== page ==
Martin Reck, MD, PhD, on NSCLC: Nivolumab, Ipilimumab, and Chemotherapy for Advanced Disease
2021 ASCO Annual Meeting
Martin Reck, MD, PhD, of LungenClinic, discusses a 2-year update of the CheckMate 9LA study, which sought to determine whether nivolumab plus ipilimumab combined with two cycles of chemotherapy is more effective than four cycles of chemotherapy alone as a first-line treatment for patients with stage IV non–small cell lung cancer (Abstract 9000).
Nadia Harbeck, MD, PhD, of Ludwig Maximilian University of Munich, discusses first phase III results from a prospective high-risk cohort of patients with luminal breast cancer, which showed a good prognosis in some women with more than four positive lymph nodes and low recurrence scores. The study also showed that a lower postendocrine Ki67 index and limited tumor burden may be promising criteria for chemotherapy de-escalation strategies, even in patients with high recurrence scores (Abstract 504).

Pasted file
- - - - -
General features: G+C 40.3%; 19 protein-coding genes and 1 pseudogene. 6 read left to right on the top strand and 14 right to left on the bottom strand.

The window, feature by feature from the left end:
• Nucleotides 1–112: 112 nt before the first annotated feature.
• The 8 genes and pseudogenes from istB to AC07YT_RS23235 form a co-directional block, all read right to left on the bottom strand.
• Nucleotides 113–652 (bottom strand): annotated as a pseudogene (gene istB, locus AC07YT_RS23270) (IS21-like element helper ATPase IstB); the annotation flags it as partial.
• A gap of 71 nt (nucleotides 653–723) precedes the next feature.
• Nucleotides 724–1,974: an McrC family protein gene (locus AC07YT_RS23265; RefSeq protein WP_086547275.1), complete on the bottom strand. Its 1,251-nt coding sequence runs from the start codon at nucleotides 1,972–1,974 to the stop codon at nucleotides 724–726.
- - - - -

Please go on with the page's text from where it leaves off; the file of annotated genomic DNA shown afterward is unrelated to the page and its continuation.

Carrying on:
Pasi A. Janne, MD, PhD, of Dana-Farber Cancer Institute, discusses study findings that show patritumab deruxtecan is effective in patients with EGFR-mutated and inhibitor-resistant non–small cell lung cancer. Dr. Janne also explains why targeting HER3, a mutation expressed in most EGFR-altered cancers, is a beneficial treatment approach (Abstract 9007).
Nicholas J. Short, MD, of The University of Texas MD Anderson Cancer Center, discusses early results from a phase II study which showed that combining ponatinib and blinatumomab in patients with Philadelphia chromosome–positive acute lymphoblastic leukemia may prove to be an effective chemotherapy-free regimen that might reduce the need for allogeneic hematopoietic stem cell transplant (Abstract 7001).
Karim Fizazi, MD, PhD, of Institut Gustave Roussy, discusses first results from the phase III PEACE1 trial, which showed that abiraterone plus androgen-deprivation therapy and docetaxel improves radiographic progression-free survival in men with de novo metastatic prostate cancer (Abstract 5000).
Thierry André, MD, of Hôpital Saint-Antoine, discusses final overall survival data for the phase III KEYNOTE-177 study, which confirmed pembrolizumab as a new standard of care for first-line treatment of patients with microsatellite instability–high/mismatch repair–deficient metastatic colorectal cancer (Abstract 3500).